Generational Shockwaves and the Implications for Higher Education

Generational Shockwaves and the Implications for Higher Education

Edited by Donald E. Heller and Madeleine B. d’ Ambrosio

This volume, part of the TIAA-CREF Institute Series on Higher Education, is based on a national conference convened by the Institute in November 2007. The generational issues that were the focus of the conference raise both risks and opportunities with the potential to profoundly affect our cultural environment, both inside and outside academe.

Chapter 10: As Baby Boomers Retire

Valerie Martin Conley

Subjects: economics and finance, public sector economics, education, education policy, politics and public policy, education policy, social policy and sociology, ageing, education policy


Valerie Martin Conley Will you still need me? Will you still feed me? When I’m sixty-four? (Beatles, “When I’m Sixty-Four,” written by Paul McCartney, released 1967) INTRODUCTION What about 65? 70? 80? When a new faculty member joins an institution there is a sense of excitement and anticipation. Everything is new. There are typically several programs designed to welcome and orient the faculty member to their new community—at the institution, college, and department. Sometimes there are even receptions hosted by organizations within the surrounding community. After all, a lot of effort, including a substantial monetary investment has been made to recruit the faculty member (and sometimes his or her spouse or partner as well) to the institution. When all of the negotiations are finally said and done, everyone is committed to the individual’s success. But, the lyrics from the popular Beatles song capture the sentiment many older faculty members, including those from the Baby Boom Generation, may be feeling as they age. To what extent do institutions continue to demonstrate commitment to individual faculty members’ success throughout their career? In a policy environment where legislators are looking for ways to keep experienced workers working, higher education policy-makers may be headed in the opposite direction. For example, the National Governor’s Association is studying ways to engage Baby Boomers and “build an experience dividend” (Greenya, 2008). Former senator, Harris Wofford, D-Pa, is working with states to find ways to tap older workers’ skills. In a feature story in USA...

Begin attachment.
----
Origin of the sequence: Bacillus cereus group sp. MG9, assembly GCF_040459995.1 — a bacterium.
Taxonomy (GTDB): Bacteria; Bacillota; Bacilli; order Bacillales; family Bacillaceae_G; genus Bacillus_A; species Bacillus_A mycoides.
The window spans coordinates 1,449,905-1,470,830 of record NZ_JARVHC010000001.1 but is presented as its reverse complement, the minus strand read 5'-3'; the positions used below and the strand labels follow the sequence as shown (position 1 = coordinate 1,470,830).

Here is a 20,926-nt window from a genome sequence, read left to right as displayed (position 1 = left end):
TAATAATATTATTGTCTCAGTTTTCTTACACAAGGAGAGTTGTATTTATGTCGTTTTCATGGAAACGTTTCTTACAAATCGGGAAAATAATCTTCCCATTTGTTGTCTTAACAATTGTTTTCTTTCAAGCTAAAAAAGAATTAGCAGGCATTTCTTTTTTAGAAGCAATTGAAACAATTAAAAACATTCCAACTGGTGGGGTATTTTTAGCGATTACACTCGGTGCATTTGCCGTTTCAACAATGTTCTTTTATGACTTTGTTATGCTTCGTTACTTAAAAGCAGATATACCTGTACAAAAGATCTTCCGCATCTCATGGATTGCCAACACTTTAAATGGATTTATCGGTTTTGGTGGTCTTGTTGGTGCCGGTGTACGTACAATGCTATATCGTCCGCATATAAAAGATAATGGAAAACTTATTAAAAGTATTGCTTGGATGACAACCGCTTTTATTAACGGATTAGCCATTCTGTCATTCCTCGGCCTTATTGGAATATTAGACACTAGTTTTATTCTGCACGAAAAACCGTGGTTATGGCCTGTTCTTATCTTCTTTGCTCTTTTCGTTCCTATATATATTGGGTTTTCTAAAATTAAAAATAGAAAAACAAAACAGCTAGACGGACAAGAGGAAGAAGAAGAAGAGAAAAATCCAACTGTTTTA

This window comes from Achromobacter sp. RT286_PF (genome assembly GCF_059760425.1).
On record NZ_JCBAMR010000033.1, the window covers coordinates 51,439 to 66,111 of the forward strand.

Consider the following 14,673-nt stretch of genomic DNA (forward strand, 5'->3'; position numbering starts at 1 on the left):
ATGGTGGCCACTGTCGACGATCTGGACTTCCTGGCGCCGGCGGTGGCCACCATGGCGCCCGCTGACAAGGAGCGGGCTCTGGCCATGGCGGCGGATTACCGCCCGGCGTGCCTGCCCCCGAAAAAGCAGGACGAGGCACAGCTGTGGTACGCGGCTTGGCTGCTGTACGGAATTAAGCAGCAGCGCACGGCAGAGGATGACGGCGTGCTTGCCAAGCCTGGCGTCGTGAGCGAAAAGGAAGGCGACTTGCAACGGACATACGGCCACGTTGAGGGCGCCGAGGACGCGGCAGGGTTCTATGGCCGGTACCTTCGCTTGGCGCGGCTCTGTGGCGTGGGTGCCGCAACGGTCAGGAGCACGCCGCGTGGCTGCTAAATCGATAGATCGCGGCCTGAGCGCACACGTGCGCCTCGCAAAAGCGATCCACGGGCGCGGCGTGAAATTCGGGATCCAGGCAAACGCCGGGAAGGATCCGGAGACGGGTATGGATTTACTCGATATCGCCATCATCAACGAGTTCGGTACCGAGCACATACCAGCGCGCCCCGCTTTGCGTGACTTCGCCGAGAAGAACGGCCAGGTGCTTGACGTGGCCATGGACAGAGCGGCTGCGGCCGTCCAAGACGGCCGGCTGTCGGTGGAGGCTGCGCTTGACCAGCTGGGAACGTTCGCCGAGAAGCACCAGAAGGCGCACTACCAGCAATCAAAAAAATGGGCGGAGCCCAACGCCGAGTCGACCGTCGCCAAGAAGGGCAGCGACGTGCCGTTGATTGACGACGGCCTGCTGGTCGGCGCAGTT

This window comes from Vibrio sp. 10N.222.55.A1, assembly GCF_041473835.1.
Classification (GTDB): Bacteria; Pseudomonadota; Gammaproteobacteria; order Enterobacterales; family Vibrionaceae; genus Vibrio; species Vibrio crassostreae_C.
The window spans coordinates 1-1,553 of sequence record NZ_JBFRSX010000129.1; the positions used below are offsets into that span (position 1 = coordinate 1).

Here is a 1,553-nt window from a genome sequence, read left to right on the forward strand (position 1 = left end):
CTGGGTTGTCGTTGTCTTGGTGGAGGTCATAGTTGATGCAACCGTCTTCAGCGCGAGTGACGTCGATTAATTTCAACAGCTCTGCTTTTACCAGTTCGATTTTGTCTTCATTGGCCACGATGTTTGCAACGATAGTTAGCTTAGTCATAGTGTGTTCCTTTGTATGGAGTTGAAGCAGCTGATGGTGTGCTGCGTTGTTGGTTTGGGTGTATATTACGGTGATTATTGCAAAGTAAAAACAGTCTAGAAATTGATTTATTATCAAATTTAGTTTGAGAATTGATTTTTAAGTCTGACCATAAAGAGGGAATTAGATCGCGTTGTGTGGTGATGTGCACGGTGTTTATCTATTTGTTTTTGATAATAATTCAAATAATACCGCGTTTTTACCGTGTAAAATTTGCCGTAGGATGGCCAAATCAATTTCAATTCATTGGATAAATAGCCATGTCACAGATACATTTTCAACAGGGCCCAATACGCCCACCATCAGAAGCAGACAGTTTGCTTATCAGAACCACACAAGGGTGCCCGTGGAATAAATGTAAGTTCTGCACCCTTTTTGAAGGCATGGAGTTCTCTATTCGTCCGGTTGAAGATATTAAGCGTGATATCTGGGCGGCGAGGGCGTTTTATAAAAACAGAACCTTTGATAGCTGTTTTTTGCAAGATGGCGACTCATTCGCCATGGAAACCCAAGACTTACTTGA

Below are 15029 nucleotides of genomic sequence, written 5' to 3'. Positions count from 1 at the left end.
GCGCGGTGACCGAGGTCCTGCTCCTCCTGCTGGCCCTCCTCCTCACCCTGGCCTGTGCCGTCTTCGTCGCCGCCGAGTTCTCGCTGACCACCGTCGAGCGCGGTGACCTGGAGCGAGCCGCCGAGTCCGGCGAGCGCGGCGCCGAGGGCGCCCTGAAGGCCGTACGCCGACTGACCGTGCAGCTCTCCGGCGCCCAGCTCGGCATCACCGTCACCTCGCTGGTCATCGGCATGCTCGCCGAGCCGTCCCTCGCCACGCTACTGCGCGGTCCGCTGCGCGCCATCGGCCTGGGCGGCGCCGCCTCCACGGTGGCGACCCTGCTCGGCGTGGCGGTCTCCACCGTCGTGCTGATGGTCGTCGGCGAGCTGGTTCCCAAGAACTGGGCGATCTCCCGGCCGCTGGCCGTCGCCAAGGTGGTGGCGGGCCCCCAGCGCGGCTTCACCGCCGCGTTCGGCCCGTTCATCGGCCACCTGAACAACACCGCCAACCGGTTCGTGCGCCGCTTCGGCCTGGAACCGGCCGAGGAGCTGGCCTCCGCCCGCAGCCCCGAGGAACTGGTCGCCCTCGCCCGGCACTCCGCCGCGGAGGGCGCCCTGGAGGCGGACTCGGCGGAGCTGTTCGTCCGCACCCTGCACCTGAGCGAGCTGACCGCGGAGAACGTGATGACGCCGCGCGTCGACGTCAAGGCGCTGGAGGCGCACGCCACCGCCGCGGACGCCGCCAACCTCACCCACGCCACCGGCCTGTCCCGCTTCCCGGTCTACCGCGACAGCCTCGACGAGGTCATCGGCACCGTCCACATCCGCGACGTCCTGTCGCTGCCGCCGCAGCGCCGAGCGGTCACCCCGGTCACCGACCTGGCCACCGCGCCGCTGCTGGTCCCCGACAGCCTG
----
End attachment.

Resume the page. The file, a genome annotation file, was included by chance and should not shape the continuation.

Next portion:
You are not authenticated to view the full text of this chapter or article.

Elgaronline requires a subscription or purchase to access the full text of books or journals. Please login through your library system or with your personal username and password on the homepage.

Non-subscribers can freely search the site, view abstracts/ extracts and download selected front matter and introductory chapters for personal use.

Your library may not have purchased all subject areas. If you are authenticated and think you should have access to this title, please contact your librarian.

Further information